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Sunday, March 7, 2010

Raclette





Ah Raclette.  It's a cheese, and it's what you call dinner when serving this cheese, melted and scraped from the wheel.  (The word raclette is from the French racler, "to scrape".) 

There is something aesthetically perfect about Raclette, which is hard to pin down.  The cheese is firm, but not hard; balanced in flavor, and with superb melting characteristics.  Excess calcium is rinsed out with clear water before pressing, to keep the curd tender.  I age this cheese for four months, with regular brine washings.





I first tried Raclette while visiting Mont Tremblant on a ski trip, and I was somewhat skeptical.  I mean, cheese melted on potatoes sounds both boring and unhealthy, doesn't it?  However, neither is true.  It is complex and delicious to eat, and just as nutritious as the raw milk from which it's made.  On that occasion, a heating appliance was placed on the table, with the cheese held close to a glowing coil.  We scraped the fragrant cheese from the wheel onto waiting plates.

It's not really necessary to have serious Raclette equipment to enjoy this cheese; you can melt pieces in ramekins to enjoy simply with pieces of boiled potato:

 


A pierrade is a stone-topped raclette grill.  The cheese or sauce is in small pans underneath the heating element, and a stone cooking surface sits on top.  Small pieces of meat and vegetable are quickly cooked on the hot stone, and then coated with the hot cheese or sauce.  Each guest may cook their own pieces of meat and melt their own cheese.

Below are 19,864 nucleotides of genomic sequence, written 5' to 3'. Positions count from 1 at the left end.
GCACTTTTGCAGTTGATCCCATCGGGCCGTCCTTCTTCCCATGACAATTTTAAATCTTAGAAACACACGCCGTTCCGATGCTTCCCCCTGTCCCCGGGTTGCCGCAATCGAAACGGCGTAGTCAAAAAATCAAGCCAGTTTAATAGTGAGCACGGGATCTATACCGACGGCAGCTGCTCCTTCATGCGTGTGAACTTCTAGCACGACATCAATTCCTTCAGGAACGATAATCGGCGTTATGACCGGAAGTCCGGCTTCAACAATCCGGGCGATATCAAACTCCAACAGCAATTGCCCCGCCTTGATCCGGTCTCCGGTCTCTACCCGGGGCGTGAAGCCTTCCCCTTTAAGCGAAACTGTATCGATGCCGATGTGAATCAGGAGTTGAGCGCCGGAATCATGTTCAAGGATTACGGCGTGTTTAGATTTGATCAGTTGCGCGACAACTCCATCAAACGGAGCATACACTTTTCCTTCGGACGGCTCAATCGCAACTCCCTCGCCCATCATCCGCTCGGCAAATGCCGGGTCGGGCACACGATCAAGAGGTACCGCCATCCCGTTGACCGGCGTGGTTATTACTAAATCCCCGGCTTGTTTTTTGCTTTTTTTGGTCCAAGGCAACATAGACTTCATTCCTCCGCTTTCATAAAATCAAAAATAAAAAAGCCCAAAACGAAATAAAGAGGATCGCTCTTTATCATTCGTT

Once the action starts, things go rather quickly.  It can be a bit chaotic.  So, it's a good idea to get everything staged for  preparation: marinated chicken or beef, sliced onion, peppers, and other vegetables, cornichon and pepper for garnish:




Doing this is fun, and it's primal.   It's slightly reminiscent of camping, or perhaps Korean barbecue.  But this is your restaurant...there is no cleaver-wielding attendant standing over you.  You're just melting cheese, watching your food searing on a piece of granite.   Resist the urge to make cave paintings on my dining room wall.





Plate and garnish.  Serve Raclette with a fruity white wine.





Other uses for Raclette:

This cheese has a lot of potential.  Chef Jason Tostrup of the Inn at Weathersfield made some delicate fritters out of this cheese, accompanied by Woods Cider Jelly.  Altogether a brilliant innovation. 



4 comments:

  1. My french friends introduced me to raclette in a middle of cold winter and I was immediately sold...such a heartwarming dish....comfort food at its best!

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  2. Mmmmm I'm dreaming of owning a raclette set one day! I loooove cheese. I think I'm gonna like your blog a lot :D

    Where on the North Shore did you live? I have some friends from the Lower North Shore, places like La Tabatiere, Aylmer Sound, Chevery, Harrington Harbour.

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  3. Chocolatesa, I came from the North Shore of Massachusetts, near Boston... Your North Shore is a lot farther North! Cheers, Sue ;-)

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  4. I just took a French class at a local community college and one of my projects was on regional foods. I fell in love with Raclette right away - what a great way to have a fancy dinner with special guests without going out! Especially, if you are like me and are addicted to cheese. Thank you for these beautiful pictures - I forgot all about it for a while, but now one of those Raclette grills is on the top of my list.

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Your feedback matters! So please leave a comment. I will do my best to answer all comments! Cheers, Sue